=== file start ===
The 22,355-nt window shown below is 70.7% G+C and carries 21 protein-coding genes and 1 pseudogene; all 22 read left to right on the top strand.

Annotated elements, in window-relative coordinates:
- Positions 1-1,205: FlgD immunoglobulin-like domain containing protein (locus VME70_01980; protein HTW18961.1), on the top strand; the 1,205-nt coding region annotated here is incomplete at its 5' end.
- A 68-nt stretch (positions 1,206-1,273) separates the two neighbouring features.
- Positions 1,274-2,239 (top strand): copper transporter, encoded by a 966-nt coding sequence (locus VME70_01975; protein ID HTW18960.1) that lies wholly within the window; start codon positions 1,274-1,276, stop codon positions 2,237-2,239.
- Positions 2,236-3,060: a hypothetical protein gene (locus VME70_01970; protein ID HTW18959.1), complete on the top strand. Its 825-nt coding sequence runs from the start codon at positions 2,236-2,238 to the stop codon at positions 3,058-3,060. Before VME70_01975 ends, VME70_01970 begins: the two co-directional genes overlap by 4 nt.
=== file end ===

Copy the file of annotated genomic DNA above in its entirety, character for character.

The 22,355-nt window shown below is 70.7% G+C and carries 21 protein-coding genes and 1 pseudogene; all 22 read left to right on the top strand.

Annotated elements, in window-relative coordinates:
- Positions 1-1,205: FlgD immunoglobulin-like domain containing protein (locus VME70_01980; protein HTW18961.1), on the top strand; the 1,205-nt coding region annotated here is incomplete at its 5' end.
- A 68-nt stretch (positions 1,206-1,273) separates the two neighbouring features.
- Positions 1,274-2,239 (top strand): copper transporter, encoded by a 966-nt coding sequence (locus VME70_01975; protein ID HTW18960.1) that lies wholly within the window; start codon positions 1,274-1,276, stop codon positions 2,237-2,239.
- Positions 2,236-3,060: a hypothetical protein gene (locus VME70_01970; protein ID HTW18959.1), complete on the top strand. Its 825-nt coding sequence runs from the start codon at positions 2,236-2,238 to the stop codon at positions 3,058-3,060. Before VME70_01975 ends, VME70_01970 begins: the two co-directional genes overlap by 4 nt.